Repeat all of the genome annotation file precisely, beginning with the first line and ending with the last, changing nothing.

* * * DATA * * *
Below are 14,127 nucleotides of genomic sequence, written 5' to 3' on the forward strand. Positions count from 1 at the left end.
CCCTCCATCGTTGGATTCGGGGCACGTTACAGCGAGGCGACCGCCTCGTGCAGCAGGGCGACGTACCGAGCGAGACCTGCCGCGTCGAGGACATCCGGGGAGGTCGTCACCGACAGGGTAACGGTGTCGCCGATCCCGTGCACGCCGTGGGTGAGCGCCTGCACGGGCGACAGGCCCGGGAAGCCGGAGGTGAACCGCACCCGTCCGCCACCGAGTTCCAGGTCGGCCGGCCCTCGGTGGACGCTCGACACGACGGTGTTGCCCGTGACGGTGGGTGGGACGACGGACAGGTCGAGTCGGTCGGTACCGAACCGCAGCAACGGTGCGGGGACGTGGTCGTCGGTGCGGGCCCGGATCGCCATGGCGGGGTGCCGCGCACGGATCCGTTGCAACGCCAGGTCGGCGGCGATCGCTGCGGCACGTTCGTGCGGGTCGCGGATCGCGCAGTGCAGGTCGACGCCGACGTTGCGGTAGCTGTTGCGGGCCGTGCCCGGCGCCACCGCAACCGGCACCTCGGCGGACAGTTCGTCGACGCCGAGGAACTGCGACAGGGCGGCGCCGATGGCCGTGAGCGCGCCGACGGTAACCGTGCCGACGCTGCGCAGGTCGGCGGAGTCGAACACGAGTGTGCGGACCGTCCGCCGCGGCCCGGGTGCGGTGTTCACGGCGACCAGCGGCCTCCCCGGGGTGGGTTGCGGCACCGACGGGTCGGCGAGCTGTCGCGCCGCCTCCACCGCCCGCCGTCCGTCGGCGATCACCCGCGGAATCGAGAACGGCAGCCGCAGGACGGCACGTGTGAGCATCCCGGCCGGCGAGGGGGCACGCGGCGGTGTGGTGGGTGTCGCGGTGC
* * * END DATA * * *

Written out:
Below are 14,127 nucleotides of genomic sequence, written 5' to 3' on the forward strand. Positions count from 1 at the left end.
CCCTCCATCGTTGGATTCGGGGCACGTTACAGCGAGGCGACCGCCTCGTGCAGCAGGGCGACGTACCGAGCGAGACCTGCCGCGTCGAGGACATCCGGGGAGGTCGTCACCGACAGGGTAACGGTGTCGCCGATCCCGTGCACGCCGTGGGTGAGCGCCTGCACGGGCGACAGGCCCGGGAAGCCGGAGGTGAACCGCACCCGTCCGCCACCGAGTTCCAGGTCGGCCGGCCCTCGGTGGACGCTCGACACGACGGTGTTGCCCGTGACGGTGGGTGGGACGACGGACAGGTCGAGTCGGTCGGTACCGAACCGCAGCAACGGTGCGGGGACGTGGTCGTCGGTGCGGGCCCGGATCGCCATGGCGGGGTGCCGCGCACGGATCCGTTGCAACGCCAGGTCGGCGGCGATCGCTGCGGCACGTTCGTGCGGGTCGCGGATCGCGCAGTGCAGGTCGACGCCGACGTTGCGGTAGCTGTTGCGGGCCGTGCCCGGCGCCACCGCAACCGGCACCTCGGCGGACAGTTCGTCGACGCCGAGGAACTGCGACAGGGCGGCGCCGATGGCCGTGAGCGCGCCGACGGTAACCGTGCCGACGCTGCGCAGGTCGGCGGAGTCGAACACGAGTGTGCGGACCGTCCGCCGCGGCCCGGGTGCGGTGTTCACGGCGACCAGCGGCCTCCCCGGGGTGGGTTGCGGCACCGACGGGTCGGCGAGCTGTCGCGCCGCCTCCACCGCCCGCCGTCCGTCGGCGATCACCCGCGGAATCGAGAACGGCAGCCGCAGGACGGCACGTGTGAGCATCCCGGCCGGCGAGGGGGCACGCGGCGGTGTGGTGGGTGTCGCGGTGC